About this blog
The Finger Lakes Environmental Film Festival from the interns' point of view
Wednesday, February 20, 2019
Blog posting written by Molly Bandelli, Television and Radio, minor in Sociology, ‘20, FLEFF Blogging Intern, Westfield, NJ.
I remember walking into Park 332 for the first time. I sat down in the corner of the classroom and unloaded my books from my bag. The whiteboard in the front of the classroom read, “Welcome to the FLEFF team.”
In that moment, I felt anxious. I knew I had minimal knowledge surrounding film festivals. My understanding of film festivals was that it provided a place for the public to gather and watch films. When I thought of film festivals, I thought Sundance.
It was a breath of fresh air to know most of the other bloggers were on the same page as me.
It has been close to a month since I have started blogging for the Finger Lakes Environmental Film Festival. In the last four weeks, I found that my preconception of film festivals barely scraped the surface of what they truly were. I was unaware of all the underlying functions that existed within FLEFF and film festival industry.
Although there is still more to be learned, I’d like to share five things about FLEFF and the film festival industry that I had not known before.
1. FLEFF is an Ithaca College event.
The Finger Lakes Environmental Film Festival is curated through Office of Provost at Ithaca College. The number of attendees and participants makes FLEFF one of the largest events hosted by Ithaca college, falling in second to Commencement.
2. FLEFF is more than a film festival.
The word ‘film’ gives the impression that the festival’s primary purpose is to show films. Although film is included in the title of the event, film only makes up one part of FLEFF.
FLEFF features several other events meant to expand the perspective and facilitate dialogue amongst it’s audience. These include panels, guest speakers, performances, presentations and so much more that makes it more than your typical film festival.
3. FLEFF is interdisciplinary.
Many have the preconception that FLEFF is directed towards students and faculty of Roy H. Park School of Communications. I was surprised to learn that this was not the case.
FLEFF extends to all five schools on campus, making it interdisciplinary. Those who are administrators on the FLEFF team come with areas specialties in conducting music, writing, accounting, politics and many more.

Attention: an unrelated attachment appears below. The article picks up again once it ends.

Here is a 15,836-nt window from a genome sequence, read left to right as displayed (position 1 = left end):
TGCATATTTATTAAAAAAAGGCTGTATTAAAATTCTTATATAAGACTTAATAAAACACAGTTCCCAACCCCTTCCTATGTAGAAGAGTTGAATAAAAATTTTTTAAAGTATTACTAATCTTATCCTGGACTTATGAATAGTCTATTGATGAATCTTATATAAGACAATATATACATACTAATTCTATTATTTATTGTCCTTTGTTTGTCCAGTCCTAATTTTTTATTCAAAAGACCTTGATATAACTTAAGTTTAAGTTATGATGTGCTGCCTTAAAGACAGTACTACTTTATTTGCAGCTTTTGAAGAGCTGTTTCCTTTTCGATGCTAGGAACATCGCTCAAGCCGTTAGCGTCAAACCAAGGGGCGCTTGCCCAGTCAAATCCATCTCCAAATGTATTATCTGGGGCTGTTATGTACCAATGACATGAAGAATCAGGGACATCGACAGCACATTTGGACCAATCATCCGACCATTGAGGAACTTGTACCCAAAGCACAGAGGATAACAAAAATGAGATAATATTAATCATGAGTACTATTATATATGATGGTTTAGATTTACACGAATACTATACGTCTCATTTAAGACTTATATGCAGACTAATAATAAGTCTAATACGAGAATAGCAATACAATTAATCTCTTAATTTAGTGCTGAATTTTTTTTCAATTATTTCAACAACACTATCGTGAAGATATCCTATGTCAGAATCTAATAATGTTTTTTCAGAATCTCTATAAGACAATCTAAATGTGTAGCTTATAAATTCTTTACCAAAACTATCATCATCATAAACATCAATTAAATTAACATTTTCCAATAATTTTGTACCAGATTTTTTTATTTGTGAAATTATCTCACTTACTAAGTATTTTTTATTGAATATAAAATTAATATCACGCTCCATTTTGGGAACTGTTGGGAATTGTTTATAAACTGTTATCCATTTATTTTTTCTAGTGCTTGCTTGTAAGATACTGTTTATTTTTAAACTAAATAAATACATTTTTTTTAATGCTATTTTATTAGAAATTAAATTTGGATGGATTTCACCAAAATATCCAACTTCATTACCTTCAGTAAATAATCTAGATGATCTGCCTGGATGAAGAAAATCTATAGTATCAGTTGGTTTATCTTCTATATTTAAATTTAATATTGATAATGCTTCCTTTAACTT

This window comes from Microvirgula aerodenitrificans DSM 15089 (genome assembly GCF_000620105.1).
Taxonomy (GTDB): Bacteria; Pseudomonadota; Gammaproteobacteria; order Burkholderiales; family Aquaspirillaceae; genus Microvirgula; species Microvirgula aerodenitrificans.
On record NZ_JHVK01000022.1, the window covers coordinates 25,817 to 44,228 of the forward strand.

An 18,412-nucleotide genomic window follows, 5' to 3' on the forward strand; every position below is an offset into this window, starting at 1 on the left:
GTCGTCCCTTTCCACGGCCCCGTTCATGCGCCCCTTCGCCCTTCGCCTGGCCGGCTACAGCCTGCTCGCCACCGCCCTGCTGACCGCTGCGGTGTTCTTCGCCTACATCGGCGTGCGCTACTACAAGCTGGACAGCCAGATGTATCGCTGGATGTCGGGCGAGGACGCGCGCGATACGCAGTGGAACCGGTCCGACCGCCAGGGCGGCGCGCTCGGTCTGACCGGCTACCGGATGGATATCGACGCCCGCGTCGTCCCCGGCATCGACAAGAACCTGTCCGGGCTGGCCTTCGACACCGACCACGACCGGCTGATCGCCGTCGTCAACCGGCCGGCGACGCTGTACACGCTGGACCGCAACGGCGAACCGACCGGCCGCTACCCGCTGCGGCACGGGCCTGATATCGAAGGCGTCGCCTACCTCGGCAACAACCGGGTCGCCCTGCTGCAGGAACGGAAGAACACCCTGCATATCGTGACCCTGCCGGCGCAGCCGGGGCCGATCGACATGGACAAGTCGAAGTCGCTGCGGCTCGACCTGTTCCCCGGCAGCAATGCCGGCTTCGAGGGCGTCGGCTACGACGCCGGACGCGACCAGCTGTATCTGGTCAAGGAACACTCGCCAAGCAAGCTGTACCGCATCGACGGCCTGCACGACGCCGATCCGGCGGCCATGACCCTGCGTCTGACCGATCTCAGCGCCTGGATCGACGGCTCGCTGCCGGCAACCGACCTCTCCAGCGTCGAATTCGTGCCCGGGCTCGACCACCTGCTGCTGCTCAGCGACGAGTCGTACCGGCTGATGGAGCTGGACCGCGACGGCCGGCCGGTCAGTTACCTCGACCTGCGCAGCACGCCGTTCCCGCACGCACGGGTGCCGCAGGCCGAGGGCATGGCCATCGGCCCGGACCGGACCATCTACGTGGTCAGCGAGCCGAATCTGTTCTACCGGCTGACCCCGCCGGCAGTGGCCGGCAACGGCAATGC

FLEFF mini courses are designed to integrate all students no matter their field of study. These courses are taught by Ithaca College professors coming from all academic backgrounds. This year, courses include “Whitewashing the Overdose Epidemic- Disrupting Racial Assumptions”, “Disruptive Narratives and Rhetoric, “Disrupting Genres”, and many more.
4. All film festivals have different objectives.
Some festivals serve as a place to sell a film, work on distribution, or even scout out talent for major media companies. Some film festivals are about promoting location, which boosts tourism and helps the economy. Other film festivals are about promoting political and social change by selecting films that encourage activism.
Festivals like FLEFF operates with the intention of sparking dialogue and debate by showing films that speak to topical issues.
5. Film Festivals are an ongoing process.
Deciding on marketing decisions, finding the right films, organizing contracts for films, scheduling films and events, flying in guests, dealing with last minute changes and making sure everything goes according to plan.
Although most film festivals only last a few days, film festivals are an ongoing process.
During the week of the Finger Lakes Environmental Film Festival, FLEFF administrators have already begun scouting films and picking the theme for the next year. Planning and executing a film festival is a constant process.